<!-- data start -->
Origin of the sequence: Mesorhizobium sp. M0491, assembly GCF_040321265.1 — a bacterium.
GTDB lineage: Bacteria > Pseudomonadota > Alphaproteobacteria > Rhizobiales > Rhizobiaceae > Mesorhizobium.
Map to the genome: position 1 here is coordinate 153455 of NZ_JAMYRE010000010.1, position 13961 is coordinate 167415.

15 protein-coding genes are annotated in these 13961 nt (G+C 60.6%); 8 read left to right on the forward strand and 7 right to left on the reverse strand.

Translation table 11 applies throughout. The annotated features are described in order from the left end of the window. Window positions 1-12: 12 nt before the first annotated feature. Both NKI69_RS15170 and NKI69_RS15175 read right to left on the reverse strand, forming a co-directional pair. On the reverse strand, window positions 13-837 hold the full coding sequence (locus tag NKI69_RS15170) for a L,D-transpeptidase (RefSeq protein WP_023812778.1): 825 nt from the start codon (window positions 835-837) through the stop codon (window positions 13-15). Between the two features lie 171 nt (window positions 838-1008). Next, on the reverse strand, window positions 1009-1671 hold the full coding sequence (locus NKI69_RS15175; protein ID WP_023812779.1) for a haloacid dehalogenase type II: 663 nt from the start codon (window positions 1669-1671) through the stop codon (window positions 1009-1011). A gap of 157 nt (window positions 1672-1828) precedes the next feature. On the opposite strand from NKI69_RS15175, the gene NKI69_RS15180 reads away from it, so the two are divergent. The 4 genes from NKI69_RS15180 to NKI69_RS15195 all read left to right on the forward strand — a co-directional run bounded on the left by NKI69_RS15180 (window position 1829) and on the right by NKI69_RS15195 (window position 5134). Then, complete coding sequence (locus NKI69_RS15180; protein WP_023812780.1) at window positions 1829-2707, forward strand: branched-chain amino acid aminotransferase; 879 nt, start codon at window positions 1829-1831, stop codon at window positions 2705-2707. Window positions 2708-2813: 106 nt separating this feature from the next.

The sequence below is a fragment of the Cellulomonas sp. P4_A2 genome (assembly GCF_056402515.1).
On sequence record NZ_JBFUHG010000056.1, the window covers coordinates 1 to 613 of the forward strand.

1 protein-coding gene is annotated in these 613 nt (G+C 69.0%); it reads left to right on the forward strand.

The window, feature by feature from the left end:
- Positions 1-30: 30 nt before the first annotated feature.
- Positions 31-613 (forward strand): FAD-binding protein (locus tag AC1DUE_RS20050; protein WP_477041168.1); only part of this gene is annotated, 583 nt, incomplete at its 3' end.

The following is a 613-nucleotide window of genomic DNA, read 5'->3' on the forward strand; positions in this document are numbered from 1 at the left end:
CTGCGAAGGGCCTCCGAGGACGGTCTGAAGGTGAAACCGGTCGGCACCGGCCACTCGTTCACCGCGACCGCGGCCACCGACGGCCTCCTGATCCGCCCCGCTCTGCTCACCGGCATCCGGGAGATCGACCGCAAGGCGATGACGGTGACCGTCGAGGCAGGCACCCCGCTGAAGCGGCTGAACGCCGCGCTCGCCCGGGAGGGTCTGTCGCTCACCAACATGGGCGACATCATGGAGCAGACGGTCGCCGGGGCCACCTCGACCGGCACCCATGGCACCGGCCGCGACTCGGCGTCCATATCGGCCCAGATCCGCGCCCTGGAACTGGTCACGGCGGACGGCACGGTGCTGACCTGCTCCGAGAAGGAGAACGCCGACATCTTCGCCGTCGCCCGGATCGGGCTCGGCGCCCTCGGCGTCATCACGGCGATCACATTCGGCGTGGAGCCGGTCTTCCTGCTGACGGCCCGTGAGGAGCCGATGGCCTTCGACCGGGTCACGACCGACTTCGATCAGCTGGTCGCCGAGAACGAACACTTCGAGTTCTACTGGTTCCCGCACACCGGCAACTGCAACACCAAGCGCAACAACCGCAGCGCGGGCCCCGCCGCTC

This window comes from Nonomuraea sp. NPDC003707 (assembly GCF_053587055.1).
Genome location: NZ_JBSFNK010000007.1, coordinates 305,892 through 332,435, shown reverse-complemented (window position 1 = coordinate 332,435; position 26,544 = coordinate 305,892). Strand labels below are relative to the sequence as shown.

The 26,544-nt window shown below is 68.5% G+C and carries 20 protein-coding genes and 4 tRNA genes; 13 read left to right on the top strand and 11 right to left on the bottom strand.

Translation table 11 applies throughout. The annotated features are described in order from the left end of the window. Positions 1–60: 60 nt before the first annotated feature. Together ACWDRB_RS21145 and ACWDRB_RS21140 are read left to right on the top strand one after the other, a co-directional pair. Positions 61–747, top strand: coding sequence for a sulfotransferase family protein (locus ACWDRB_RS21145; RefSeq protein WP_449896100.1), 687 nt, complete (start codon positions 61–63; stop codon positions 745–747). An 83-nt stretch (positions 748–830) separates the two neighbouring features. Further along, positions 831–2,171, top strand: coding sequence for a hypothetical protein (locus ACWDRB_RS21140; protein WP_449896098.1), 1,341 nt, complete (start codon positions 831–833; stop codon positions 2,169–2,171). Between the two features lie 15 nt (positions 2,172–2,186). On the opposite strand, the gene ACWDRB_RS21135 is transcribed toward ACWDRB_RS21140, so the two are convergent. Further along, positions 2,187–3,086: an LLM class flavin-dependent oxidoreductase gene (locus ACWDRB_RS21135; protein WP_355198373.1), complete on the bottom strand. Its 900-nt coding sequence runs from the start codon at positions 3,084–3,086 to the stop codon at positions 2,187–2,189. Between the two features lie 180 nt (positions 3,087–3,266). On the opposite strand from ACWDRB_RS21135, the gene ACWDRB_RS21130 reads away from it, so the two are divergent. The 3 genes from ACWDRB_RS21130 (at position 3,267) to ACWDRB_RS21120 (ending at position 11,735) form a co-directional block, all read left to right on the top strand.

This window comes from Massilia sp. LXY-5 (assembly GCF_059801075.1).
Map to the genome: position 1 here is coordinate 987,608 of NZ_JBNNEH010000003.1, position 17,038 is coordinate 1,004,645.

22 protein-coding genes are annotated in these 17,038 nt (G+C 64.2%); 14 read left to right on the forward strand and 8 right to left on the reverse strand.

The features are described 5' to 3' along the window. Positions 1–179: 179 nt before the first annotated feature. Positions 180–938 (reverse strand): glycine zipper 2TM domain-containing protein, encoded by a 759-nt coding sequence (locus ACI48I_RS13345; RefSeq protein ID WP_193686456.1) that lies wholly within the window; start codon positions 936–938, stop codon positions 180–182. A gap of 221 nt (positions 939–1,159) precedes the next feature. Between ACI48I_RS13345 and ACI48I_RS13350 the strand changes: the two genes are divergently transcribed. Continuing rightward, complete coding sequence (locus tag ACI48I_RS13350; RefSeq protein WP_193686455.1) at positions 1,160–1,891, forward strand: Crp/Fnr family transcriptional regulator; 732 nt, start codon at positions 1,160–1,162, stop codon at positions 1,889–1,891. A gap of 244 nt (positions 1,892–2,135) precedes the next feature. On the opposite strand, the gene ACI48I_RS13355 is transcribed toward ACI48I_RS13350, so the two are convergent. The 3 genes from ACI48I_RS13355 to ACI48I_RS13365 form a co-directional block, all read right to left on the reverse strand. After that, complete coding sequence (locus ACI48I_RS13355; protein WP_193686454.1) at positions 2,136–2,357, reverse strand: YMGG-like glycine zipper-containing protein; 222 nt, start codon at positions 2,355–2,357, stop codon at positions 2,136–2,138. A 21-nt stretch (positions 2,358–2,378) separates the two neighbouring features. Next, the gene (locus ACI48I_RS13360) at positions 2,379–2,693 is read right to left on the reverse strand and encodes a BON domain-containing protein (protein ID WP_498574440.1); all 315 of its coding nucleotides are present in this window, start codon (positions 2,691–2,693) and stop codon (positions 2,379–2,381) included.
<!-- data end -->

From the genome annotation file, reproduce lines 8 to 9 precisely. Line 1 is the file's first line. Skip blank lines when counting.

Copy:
1 protein-coding gene is annotated in these 613 nt (G+C 69.0%); it reads left to right on the forward strand.

The window, feature by feature from the left end: